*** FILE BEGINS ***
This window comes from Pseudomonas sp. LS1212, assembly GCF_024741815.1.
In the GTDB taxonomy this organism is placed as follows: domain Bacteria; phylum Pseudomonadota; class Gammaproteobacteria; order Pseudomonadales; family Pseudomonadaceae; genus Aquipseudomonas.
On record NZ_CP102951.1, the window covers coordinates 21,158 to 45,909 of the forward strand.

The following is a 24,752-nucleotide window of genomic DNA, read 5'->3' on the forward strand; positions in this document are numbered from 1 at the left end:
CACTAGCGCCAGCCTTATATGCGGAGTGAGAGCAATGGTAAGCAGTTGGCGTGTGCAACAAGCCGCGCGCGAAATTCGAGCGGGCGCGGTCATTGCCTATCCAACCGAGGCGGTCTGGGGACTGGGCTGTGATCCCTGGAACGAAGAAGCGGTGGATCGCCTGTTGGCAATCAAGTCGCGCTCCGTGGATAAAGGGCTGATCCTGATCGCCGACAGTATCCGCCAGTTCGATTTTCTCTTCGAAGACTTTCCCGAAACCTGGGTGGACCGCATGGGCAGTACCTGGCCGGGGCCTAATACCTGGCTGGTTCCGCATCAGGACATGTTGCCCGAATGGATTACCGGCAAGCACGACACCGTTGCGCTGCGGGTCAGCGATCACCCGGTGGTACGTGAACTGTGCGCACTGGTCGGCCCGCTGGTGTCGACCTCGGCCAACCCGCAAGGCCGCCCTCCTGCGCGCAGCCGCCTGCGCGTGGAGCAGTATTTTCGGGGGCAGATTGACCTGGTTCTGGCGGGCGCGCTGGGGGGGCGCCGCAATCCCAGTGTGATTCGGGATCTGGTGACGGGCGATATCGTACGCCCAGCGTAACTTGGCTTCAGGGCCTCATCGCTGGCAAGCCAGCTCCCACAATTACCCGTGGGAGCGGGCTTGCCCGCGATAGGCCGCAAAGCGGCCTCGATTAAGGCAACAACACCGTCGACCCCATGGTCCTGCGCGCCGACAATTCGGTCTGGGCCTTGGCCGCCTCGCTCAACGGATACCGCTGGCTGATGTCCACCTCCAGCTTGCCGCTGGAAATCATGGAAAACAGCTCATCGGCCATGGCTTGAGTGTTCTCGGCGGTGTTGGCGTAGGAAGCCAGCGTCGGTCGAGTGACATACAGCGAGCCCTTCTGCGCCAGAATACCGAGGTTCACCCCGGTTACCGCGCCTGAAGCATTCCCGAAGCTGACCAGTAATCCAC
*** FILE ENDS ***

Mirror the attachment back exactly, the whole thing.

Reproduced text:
This window comes from Pseudomonas sp. LS1212, assembly GCF_024741815.1.
In the GTDB taxonomy this organism is placed as follows: domain Bacteria; phylum Pseudomonadota; class Gammaproteobacteria; order Pseudomonadales; family Pseudomonadaceae; genus Aquipseudomonas.
On record NZ_CP102951.1, the window covers coordinates 21,158 to 45,909 of the forward strand.

The following is a 24,752-nucleotide window of genomic DNA, read 5'->3' on the forward strand; positions in this document are numbered from 1 at the left end:
CACTAGCGCCAGCCTTATATGCGGAGTGAGAGCAATGGTAAGCAGTTGGCGTGTGCAACAAGCCGCGCGCGAAATTCGAGCGGGCGCGGTCATTGCCTATCCAACCGAGGCGGTCTGGGGACTGGGCTGTGATCCCTGGAACGAAGAAGCGGTGGATCGCCTGTTGGCAATCAAGTCGCGCTCCGTGGATAAAGGGCTGATCCTGATCGCCGACAGTATCCGCCAGTTCGATTTTCTCTTCGAAGACTTTCCCGAAACCTGGGTGGACCGCATGGGCAGTACCTGGCCGGGGCCTAATACCTGGCTGGTTCCGCATCAGGACATGTTGCCCGAATGGATTACCGGCAAGCACGACACCGTTGCGCTGCGGGTCAGCGATCACCCGGTGGTACGTGAACTGTGCGCACTGGTCGGCCCGCTGGTGTCGACCTCGGCCAACCCGCAAGGCCGCCCTCCTGCGCGCAGCCGCCTGCGCGTGGAGCAGTATTTTCGGGGGCAGATTGACCTGGTTCTGGCGGGCGCGCTGGGGGGGCGCCGCAATCCCAGTGTGATTCGGGATCTGGTGACGGGCGATATCGTACGCCCAGCGTAACTTGGCTTCAGGGCCTCATCGCTGGCAAGCCAGCTCCCACAATTACCCGTGGGAGCGGGCTTGCCCGCGATAGGCCGCAAAGCGGCCTCGATTAAGGCAACAACACCGTCGACCCCATGGTCCTGCGCGCCGACAATTCGGTCTGGGCCTTGGCCGCCTCGCTCAACGGATACCGCTGGCTGATGTCCACCTCCAGCTTGCCGCTGGAAATCATGGAAAACAGCTCATCGGCCATGGCTTGAGTGTTCTCGGCGGTGTTGGCGTAGGAAGCCAGCGTCGGTCGAGTGACATACAGCGAGCCCTTCTGCGCCAGAATACCGAGGTTCACCCCGGTTACCGCGCCTGAAGCATTCCCGAAGCTGACCAGTAATCCAC